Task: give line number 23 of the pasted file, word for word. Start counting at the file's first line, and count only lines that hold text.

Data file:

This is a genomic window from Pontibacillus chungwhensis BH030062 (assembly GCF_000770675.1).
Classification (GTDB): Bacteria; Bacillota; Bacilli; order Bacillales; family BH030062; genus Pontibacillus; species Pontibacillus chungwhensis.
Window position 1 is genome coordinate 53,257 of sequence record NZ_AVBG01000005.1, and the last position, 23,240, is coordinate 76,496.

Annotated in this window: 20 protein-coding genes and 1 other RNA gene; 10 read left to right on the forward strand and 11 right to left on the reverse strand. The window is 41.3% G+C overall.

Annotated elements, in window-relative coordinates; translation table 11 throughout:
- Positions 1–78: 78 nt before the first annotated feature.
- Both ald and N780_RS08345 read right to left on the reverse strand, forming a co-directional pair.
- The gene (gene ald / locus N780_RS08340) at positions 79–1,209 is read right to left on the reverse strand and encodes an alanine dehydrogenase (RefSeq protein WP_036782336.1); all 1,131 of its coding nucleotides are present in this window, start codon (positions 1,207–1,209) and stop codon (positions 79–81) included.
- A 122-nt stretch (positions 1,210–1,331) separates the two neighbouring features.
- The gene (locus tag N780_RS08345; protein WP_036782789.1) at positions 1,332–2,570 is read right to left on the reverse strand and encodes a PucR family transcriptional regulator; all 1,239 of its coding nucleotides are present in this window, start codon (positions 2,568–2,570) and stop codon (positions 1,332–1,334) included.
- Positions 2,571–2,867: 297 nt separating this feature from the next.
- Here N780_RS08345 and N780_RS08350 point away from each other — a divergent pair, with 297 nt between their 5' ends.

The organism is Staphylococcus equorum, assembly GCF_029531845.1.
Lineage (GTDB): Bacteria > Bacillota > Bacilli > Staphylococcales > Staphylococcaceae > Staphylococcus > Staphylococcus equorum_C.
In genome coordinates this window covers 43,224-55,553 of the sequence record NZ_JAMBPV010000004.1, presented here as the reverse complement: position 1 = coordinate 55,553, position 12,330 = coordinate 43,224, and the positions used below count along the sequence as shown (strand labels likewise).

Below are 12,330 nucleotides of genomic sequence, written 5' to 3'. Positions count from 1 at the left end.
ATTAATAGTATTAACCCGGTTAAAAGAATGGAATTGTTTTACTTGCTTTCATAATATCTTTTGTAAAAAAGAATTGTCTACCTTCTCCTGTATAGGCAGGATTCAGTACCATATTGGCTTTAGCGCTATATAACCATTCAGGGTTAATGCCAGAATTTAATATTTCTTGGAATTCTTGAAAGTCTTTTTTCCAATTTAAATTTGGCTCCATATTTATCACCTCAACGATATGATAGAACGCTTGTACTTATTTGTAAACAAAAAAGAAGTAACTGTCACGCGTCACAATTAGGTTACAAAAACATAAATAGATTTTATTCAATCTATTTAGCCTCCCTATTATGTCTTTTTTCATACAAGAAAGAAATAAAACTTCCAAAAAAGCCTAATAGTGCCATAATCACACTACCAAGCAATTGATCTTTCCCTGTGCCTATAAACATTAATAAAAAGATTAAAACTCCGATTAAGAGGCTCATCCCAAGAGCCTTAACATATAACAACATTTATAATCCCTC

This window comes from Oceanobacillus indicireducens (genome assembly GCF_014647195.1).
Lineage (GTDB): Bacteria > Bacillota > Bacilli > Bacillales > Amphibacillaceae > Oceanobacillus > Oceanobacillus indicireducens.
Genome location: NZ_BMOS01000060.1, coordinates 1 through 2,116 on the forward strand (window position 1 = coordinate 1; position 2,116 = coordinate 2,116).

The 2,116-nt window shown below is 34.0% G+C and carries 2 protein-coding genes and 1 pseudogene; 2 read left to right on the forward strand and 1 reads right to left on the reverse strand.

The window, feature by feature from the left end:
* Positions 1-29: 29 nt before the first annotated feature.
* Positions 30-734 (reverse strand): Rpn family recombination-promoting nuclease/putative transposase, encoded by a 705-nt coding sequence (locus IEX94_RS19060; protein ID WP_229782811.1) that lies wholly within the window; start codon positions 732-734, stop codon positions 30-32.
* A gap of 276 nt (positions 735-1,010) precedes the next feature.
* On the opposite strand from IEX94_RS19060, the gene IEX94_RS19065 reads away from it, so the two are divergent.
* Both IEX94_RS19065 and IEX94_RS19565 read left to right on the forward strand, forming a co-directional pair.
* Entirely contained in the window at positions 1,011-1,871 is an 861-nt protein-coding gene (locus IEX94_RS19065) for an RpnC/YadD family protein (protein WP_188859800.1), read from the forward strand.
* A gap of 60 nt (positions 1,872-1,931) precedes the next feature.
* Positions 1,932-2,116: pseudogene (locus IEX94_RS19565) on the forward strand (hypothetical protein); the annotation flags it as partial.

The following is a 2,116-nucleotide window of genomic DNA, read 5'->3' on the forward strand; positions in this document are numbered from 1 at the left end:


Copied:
* Positions 1-29: 29 nt before the first annotated feature.